“Kicking the can down the road” is an expression often used to describe states’ progress – or lack thereof – on funding aging, antiquated transportation systems. However, Colorado has the opportunity to buck that trend in favor of a cleaner, 21st century transportation future. With the introduction of Senate Bill 21-260 (SB 260), Colorado now has the opportunity to invest over $730 million in transportation electrification over the next decade, sending a strong market signal to the advanced transportation industry while supporting the state’s economic recovery and climate policy goals. Enjoying broad-based support, the bill is on the move.
To understand where Colorado’s transportation sector is headed, it’s important to understand where it’s been. In short, the magnitude and type of transportation investments the state has made have not kept pace with Colorado’s needs. The state gasoline tax, a foundational transportation revenue source, has remained at 22 cents per gallon for 30 years. Over the course of three decades, inflation, more stringent vehicle fuel economy standards, and more intensive road usage have eroded the revenues and infrastructure necessary to maintain a modern transportation system. If the state’s gas tax had simply been indexed to inflation, it would be approximately double what it is today. In other words, insufficient contributions from petroleum-fueled vehicles to state transportation budgets have put Colorado’s system of roads, bridges, and public transit on an increasingly unsustainable trajectory.
Moreover, the transportation sector is Colorado’s leading source of greenhouse gas emissions and a significant contributor to air pollution that disproportionately burdens underserved communities. Aligning Colorado’s transportation funding with its climate and energy policy goals means supporting transformational investments in zero-emission vehicles and infrastructure as well as investments in clean transit and multimodal transportation options that provide Coloradans with more mobility options. SB 260 would do that.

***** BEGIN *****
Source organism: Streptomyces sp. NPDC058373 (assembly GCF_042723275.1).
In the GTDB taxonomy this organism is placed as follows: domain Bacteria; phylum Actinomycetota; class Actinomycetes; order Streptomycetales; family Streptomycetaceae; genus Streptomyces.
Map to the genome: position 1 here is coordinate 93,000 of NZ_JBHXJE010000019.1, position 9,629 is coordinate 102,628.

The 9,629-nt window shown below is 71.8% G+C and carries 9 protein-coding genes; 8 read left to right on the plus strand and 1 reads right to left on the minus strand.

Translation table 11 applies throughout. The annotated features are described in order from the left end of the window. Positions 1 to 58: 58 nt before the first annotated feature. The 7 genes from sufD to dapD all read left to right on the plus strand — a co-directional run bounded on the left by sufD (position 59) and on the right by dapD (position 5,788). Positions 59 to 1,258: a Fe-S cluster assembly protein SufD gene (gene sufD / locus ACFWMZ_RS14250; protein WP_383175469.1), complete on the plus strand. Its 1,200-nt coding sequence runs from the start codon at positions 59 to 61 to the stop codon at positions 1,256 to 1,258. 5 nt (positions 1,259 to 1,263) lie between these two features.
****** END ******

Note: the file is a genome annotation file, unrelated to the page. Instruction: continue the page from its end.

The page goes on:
SB 260 responds to Colorado’s transportation challenges with a multi-faceted approach to investments over the next decade. While the bill covers more than transportation electrification, it establishes several key “enterprises” – akin to government-operated businesses – to accelerate electric vehicle (EV) adoption across the state:
- A community access enterprise within the Colorado Energy Office to support passenger vehicle electrification efforts through funding for the deployment of EV charging infrastructure and replacement of older, inefficient vehicles with EVs;
- A clean fleet enterprise within the Colorado Department of Public Health and Environment to support ride-hailing and retail delivery fleet electrification through new financing options and development of strategies to encourage widespread EV adoption; and
- A clean transit enterprise within the Colorado Department of Transportation to support transit electrification through planning efforts, transit site upgrades, procurement of electric transit buses, and deployment of associated charging infrastructure.